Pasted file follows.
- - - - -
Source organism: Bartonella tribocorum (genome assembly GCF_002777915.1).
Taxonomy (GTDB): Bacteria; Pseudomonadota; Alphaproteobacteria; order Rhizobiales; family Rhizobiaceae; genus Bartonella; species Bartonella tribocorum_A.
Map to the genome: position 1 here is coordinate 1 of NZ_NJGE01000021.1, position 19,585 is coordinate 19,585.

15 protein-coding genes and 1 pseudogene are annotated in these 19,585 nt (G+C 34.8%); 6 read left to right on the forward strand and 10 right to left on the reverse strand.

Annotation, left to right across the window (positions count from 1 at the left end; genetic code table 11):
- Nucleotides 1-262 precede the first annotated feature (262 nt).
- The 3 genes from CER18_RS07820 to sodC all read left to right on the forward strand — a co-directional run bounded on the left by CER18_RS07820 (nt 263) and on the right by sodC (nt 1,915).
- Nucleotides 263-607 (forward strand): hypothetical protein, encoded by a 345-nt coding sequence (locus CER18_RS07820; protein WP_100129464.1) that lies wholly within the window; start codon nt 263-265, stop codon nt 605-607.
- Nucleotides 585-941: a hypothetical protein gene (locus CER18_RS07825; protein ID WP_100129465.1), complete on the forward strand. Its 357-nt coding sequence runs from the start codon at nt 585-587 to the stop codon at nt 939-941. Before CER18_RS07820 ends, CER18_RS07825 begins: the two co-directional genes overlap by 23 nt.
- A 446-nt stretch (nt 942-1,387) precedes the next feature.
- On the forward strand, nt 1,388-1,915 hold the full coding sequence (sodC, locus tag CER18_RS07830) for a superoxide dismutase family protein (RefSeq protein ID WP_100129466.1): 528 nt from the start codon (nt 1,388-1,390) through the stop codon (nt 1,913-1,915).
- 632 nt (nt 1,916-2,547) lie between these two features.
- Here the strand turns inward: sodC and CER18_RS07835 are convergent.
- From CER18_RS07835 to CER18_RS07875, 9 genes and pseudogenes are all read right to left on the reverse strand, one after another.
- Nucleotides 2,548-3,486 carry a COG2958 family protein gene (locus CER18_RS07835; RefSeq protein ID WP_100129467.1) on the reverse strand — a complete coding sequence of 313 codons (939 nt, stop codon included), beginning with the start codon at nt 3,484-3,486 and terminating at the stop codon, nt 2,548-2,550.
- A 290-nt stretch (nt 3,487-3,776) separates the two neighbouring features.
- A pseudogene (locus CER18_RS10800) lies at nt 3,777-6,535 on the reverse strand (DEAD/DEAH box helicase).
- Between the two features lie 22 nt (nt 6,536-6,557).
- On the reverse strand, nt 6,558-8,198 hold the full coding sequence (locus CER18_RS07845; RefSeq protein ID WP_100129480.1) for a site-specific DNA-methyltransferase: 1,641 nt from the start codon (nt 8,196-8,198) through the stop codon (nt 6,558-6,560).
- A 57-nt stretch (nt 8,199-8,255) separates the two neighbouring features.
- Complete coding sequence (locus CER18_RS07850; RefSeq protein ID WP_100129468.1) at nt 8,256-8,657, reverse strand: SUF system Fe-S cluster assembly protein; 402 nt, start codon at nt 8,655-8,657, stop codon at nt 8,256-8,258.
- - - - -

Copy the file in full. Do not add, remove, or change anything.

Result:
Source organism: Bartonella tribocorum (genome assembly GCF_002777915.1).
Taxonomy (GTDB): Bacteria; Pseudomonadota; Alphaproteobacteria; order Rhizobiales; family Rhizobiaceae; genus Bartonella; species Bartonella tribocorum_A.
Map to the genome: position 1 here is coordinate 1 of NZ_NJGE01000021.1, position 19,585 is coordinate 19,585.

15 protein-coding genes and 1 pseudogene are annotated in these 19,585 nt (G+C 34.8%); 6 read left to right on the forward strand and 10 right to left on the reverse strand.

Annotation, left to right across the window (positions count from 1 at the left end; genetic code table 11):
- Nucleotides 1-262 precede the first annotated feature (262 nt).
- The 3 genes from CER18_RS07820 to sodC all read left to right on the forward strand — a co-directional run bounded on the left by CER18_RS07820 (nt 263) and on the right by sodC (nt 1,915).
- Nucleotides 263-607 (forward strand): hypothetical protein, encoded by a 345-nt coding sequence (locus CER18_RS07820; protein WP_100129464.1) that lies wholly within the window; start codon nt 263-265, stop codon nt 605-607.
- Nucleotides 585-941: a hypothetical protein gene (locus CER18_RS07825; protein ID WP_100129465.1), complete on the forward strand. Its 357-nt coding sequence runs from the start codon at nt 585-587 to the stop codon at nt 939-941. Before CER18_RS07820 ends, CER18_RS07825 begins: the two co-directional genes overlap by 23 nt.
- A 446-nt stretch (nt 942-1,387) precedes the next feature.
- On the forward strand, nt 1,388-1,915 hold the full coding sequence (sodC, locus tag CER18_RS07830) for a superoxide dismutase family protein (RefSeq protein ID WP_100129466.1): 528 nt from the start codon (nt 1,388-1,390) through the stop codon (nt 1,913-1,915).
- 632 nt (nt 1,916-2,547) lie between these two features.
- Here the strand turns inward: sodC and CER18_RS07835 are convergent.
- From CER18_RS07835 to CER18_RS07875, 9 genes and pseudogenes are all read right to left on the reverse strand, one after another.
- Nucleotides 2,548-3,486 carry a COG2958 family protein gene (locus CER18_RS07835; RefSeq protein ID WP_100129467.1) on the reverse strand — a complete coding sequence of 313 codons (939 nt, stop codon included), beginning with the start codon at nt 3,484-3,486 and terminating at the stop codon, nt 2,548-2,550.
- A 290-nt stretch (nt 3,487-3,776) separates the two neighbouring features.
- A pseudogene (locus CER18_RS10800) lies at nt 3,777-6,535 on the reverse strand (DEAD/DEAH box helicase).
- Between the two features lie 22 nt (nt 6,536-6,557).
- On the reverse strand, nt 6,558-8,198 hold the full coding sequence (locus CER18_RS07845; RefSeq protein ID WP_100129480.1) for a site-specific DNA-methyltransferase: 1,641 nt from the start codon (nt 8,196-8,198) through the stop codon (nt 6,558-6,560).
- A 57-nt stretch (nt 8,199-8,255) separates the two neighbouring features.
- Complete coding sequence (locus CER18_RS07850; RefSeq protein ID WP_100129468.1) at nt 8,256-8,657, reverse strand: SUF system Fe-S cluster assembly protein; 402 nt, start codon at nt 8,655-8,657, stop codon at nt 8,256-8,258.